Eelco Eelco is offline
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Default Re: Flywheel trouble

I've solved the problem. The big nut came off easily after soaking in oil. I just clamped the flywheel between 2 blocks of wood.
Under the black crown thing i found two screws that held the flywheel in place. Also turned left to loosen. After a few taps with a light hammer, the flywheel came off. Thanks for your help.
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Old 07-15-2005, 12:31:36 PM
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Default Re: Flywheel trouble

SOme B&S flywheels are threaded on so look at shaft you may see threads or may be press on they made them both ways
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Old 07-15-2005, 01:11:52 PM
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Forrest A Forrest A is offline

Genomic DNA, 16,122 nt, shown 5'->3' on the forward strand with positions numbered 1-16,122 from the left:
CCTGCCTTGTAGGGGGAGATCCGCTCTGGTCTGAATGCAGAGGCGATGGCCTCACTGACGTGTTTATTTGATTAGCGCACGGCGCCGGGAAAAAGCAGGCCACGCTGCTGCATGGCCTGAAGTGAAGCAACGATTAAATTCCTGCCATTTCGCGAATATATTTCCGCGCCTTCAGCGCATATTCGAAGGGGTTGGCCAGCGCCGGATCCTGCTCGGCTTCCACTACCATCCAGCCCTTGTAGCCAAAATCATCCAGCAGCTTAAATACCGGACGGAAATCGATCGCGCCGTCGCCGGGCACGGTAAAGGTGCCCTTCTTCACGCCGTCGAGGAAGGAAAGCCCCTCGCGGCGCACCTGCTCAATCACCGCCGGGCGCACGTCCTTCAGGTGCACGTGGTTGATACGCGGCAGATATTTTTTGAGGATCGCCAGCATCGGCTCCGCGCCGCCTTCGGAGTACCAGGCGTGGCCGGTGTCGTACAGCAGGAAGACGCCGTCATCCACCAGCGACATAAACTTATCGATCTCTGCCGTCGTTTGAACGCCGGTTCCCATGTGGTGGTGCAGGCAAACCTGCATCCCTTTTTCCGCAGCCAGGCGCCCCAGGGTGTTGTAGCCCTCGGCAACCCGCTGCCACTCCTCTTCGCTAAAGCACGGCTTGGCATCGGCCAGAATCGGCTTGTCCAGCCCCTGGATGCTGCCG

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Default Re: Flywheel trouble

A home made strap wrench, an old belt and a piece of wood, can be used to hold the flywheel for removing the nut. Look at the exposed thread to determine the rotation of the nut.

Once nut is loose you can turn the nut till the end of the crank is lower than the top of the nut then have someone hold the flywheel and then you can very carefully tap on the top of the nut. I have always (read: 100% succesful) been able to remove small engine flywheels with this method.

Forrest A
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Old 07-15-2005, 03:28:11 PM
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Forrest A Forrest A is offline
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Exclamation Re: Flywheel trouble

Just realized I needed to elaberate on my previous post. Person holding flywheel should only be holding flywheel and the engine should be off the bench/ground when nut is tapped.